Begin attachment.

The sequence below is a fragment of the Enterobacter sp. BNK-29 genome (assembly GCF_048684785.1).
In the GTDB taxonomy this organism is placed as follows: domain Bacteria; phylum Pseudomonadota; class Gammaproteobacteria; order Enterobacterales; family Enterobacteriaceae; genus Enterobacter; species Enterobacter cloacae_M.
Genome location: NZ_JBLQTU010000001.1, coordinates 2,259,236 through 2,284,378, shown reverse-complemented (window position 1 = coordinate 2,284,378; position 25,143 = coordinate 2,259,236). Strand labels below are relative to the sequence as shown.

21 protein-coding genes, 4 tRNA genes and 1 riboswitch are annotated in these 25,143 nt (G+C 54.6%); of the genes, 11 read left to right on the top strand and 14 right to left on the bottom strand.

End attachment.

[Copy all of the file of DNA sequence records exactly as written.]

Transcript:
The sequence below is a fragment of the Enterobacter sp. BNK-29 genome (assembly GCF_048684785.1).
In the GTDB taxonomy this organism is placed as follows: domain Bacteria; phylum Pseudomonadota; class Gammaproteobacteria; order Enterobacterales; family Enterobacteriaceae; genus Enterobacter; species Enterobacter cloacae_M.
Genome location: NZ_JBLQTU010000001.1, coordinates 2,259,236 through 2,284,378, shown reverse-complemented (window position 1 = coordinate 2,284,378; position 25,143 = coordinate 2,259,236). Strand labels below are relative to the sequence as shown.

21 protein-coding genes, 4 tRNA genes and 1 riboswitch are annotated in these 25,143 nt (G+C 54.6%); of the genes, 11 read left to right on the top strand and 14 right to left on the bottom strand.